The Battle For Earnest Money

Posted by Lyndsey M. O'Connell | Apr 16, 2020 | 0 Comments

Buying a house can be a very exciting time in a person's life. Chances are, if you're reading this, you have entered into a Contract to Buy or Sell property and have experienced closing on that property or have seen a sale fall through. The ladder option can happen for a multitude of reasons: failed inspection, previously undisclosed condition, financing, etc. However, before most of these reasons come to light, a potential buyer will show up to the negotiating table with earnest money. Earnest money is simply a showing by the potential buyer that they have an intent to follow through with the sale and act in good faith. Earnest money amounts vary and typically are in proportion to the value of the property.  If the sale goes through, the money is applied to the purchase price. If the sale does not go through the money is either returned to the potential buyer or tendered to the seller. 

Typically, after a certain point, if either party breaches the Contract to Buy and Sell the other party is entitled to the earnest money. The Colorado Real Estate Commission has approved Contract to Buy and Sell forms, which specifically outline the earnest money requirements. The earnest money section will state the amount to be paid, the deadline to pay the amount, who will hold the money in trust until the closing, provide closing transfer instructions and what happens to the earnest money if the sale does not go through. For example, under the Colorado Real Estate Commission form: 

§4.3.2. If Buyer has a Right to Terminate and timely terminates, Buyer is entitled to the return of Earnest Money as provided in this Contract. If this Contract is terminated as set forth in § 25 and, except as provided in § 24 (Earnest Money Dispute), if the Earnest Money has not already been returned following receipt of a Notice to Terminate, Seller agrees to execute and return to Buyer or Broker working with Buyer, written mutual instructions (e.g., Earnest Money Release form), within three days of Seller's receipt of such form.

It seems pretty straight forward, however, when parties disagree as to whether termination was timely, the right to the escrowed money can be disputed. What happens when the deal is rightfully terminated, you send a Notice to Terminate and a Seller (or potential buyer) will not execute the Earnest Money Release form? It will not be released to either party. That's because both potential buyer and seller must execute the form for the escrow company to release the money. This puts the potential buyer in a very vulnerable spot. If the sale does not go through and you, the potential buyer, are out $10,000 in earnest money awaiting the Seller's signature you might waste valuable time in your search for a home or rental property.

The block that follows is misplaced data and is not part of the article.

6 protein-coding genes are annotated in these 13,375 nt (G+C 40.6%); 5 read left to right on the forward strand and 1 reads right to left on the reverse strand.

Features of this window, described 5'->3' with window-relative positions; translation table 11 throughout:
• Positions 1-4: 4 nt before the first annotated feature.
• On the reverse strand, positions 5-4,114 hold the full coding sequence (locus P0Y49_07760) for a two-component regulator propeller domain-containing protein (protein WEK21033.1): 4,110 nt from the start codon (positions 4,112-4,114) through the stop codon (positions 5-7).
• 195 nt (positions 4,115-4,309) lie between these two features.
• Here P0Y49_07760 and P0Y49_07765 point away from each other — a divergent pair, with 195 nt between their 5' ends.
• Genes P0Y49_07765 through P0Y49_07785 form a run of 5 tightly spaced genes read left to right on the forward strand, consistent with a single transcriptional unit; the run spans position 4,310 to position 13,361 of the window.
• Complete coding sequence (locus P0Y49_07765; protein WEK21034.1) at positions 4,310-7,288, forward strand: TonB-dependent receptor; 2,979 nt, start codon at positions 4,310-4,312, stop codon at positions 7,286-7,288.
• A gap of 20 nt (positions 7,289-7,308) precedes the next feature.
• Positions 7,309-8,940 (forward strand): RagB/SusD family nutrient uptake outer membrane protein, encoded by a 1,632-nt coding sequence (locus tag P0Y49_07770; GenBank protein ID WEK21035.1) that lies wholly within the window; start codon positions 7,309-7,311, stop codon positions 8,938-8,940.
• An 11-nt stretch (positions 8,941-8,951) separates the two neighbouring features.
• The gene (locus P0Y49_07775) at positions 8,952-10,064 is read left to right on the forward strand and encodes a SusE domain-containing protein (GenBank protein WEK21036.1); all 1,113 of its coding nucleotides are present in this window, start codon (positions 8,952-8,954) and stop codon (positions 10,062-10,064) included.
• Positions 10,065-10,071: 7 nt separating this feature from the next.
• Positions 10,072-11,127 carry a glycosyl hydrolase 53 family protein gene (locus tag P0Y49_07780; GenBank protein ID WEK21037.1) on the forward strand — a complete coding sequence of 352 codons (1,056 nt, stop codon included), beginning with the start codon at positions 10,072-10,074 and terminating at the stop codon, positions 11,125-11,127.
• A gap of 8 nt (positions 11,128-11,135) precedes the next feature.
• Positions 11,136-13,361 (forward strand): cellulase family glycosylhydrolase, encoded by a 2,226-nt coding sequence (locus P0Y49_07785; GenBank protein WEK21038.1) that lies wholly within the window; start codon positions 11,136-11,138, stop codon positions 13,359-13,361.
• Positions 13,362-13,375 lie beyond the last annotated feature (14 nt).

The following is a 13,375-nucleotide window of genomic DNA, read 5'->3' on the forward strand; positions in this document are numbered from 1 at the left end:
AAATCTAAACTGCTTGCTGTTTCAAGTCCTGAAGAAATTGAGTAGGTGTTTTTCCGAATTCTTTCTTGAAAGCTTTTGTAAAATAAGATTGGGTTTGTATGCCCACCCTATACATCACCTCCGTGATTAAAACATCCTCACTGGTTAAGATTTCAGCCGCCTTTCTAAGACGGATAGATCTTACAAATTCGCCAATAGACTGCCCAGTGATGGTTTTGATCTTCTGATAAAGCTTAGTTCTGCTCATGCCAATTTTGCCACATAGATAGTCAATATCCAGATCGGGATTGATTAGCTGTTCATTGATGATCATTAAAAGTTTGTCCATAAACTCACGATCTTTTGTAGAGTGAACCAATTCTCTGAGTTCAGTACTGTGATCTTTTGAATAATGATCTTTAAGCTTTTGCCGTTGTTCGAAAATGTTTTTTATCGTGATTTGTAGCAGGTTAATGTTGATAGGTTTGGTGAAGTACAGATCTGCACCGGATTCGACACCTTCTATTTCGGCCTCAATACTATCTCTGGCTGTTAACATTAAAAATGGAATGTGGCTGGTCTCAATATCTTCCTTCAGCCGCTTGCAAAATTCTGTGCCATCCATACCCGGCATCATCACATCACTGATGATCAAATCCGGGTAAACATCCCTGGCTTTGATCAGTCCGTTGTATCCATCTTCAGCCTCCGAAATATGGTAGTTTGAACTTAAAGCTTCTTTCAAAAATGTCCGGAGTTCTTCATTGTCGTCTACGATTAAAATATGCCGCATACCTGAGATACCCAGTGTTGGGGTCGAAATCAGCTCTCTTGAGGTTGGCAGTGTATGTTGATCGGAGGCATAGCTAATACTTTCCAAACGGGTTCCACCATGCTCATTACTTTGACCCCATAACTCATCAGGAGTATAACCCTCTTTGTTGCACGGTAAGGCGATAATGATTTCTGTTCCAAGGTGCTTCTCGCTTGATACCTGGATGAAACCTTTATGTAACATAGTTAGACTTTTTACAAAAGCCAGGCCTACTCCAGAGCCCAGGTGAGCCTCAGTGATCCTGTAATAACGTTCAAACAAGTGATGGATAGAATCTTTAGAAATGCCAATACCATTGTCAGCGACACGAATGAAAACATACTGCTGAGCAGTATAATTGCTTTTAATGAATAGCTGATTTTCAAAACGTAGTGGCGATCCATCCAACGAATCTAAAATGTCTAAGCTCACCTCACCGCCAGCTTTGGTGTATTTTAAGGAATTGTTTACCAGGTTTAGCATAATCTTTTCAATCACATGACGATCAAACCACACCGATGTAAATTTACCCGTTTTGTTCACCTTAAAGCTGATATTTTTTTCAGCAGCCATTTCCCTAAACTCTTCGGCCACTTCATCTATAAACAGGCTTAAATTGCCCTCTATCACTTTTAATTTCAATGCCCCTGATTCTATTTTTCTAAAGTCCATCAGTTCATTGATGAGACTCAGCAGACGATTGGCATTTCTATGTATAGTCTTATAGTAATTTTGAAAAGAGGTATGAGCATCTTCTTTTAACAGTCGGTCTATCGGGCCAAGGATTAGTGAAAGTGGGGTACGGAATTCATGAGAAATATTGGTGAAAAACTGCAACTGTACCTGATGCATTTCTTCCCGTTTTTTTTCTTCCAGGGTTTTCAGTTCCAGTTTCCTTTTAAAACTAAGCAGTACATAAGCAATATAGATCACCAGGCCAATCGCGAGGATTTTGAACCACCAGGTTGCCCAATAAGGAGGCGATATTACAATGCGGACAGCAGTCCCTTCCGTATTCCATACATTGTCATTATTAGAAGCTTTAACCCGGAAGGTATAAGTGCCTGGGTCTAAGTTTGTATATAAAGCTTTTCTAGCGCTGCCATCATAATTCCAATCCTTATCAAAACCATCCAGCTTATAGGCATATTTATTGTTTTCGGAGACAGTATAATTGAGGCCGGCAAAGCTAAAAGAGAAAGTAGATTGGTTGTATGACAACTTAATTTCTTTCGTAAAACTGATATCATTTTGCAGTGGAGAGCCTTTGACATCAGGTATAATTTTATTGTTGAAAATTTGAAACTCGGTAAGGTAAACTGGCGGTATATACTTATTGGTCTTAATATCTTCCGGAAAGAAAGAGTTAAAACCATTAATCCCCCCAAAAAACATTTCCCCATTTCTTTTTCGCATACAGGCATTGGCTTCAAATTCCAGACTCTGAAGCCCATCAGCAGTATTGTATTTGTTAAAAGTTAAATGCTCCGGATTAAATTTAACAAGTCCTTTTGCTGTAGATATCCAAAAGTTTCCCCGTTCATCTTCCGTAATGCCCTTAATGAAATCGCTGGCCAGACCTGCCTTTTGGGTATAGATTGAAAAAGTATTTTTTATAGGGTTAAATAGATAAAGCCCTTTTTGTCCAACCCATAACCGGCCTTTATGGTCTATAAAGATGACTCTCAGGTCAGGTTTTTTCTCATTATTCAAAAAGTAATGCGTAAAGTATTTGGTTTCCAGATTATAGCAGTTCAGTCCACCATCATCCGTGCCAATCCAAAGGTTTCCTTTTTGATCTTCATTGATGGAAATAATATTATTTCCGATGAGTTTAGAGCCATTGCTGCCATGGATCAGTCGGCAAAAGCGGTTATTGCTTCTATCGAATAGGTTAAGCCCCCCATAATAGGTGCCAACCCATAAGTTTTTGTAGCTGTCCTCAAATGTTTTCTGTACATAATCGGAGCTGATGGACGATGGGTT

What do you do when you have an earnest money dispute? Communication is key. But what if the other party does not respond to your requests? The funds will remain in escrow until resolution as the holder has an obligation to hold the funds until authorization from both parties is received. Often, outlining the terms of the agreement and the facts will clear up the dispute. If not, most Contracts to Buy and Sell include a mediation provision. This means that prior to initiating litigation, the parties must attempt to mediate the dispute. Neither party is bound to a mediation decision. The parties work together to determine a reasonable outcome. While mediation requires payment to a mediator to facilitate resolution, it is not nearly as expensive and time consuming as litigation or arbitration. 

If you find yourself in an earnest money dispute, you should have a Real Estate attorney review your contract and termination documents and all communications between the parties. This includes those through your real estate professional (i.e. broker, realtor), if there is one. If it is determined that the contract was rightfully terminated, having a strong start is important in obtaining a swift resolution. If you have any questions about the contents of this blog or if you need legal advice as to an issue, please contact the Beavers O'Connell Group at (720)538-0363, [email protected] or fill out a form under our Contact page. 

About the Author

Lyndsey M. O'Connell

Lyndsey is a Mississippi native who has found a place to call home in Colorado. She attended high school in the Mississippi Delta at St. Joseph Catholic School. She attended college at Millsaps College in Jackson, Mississippi, obtaining her BS in Special Education. Post-graduation, Lyndsey spent ...

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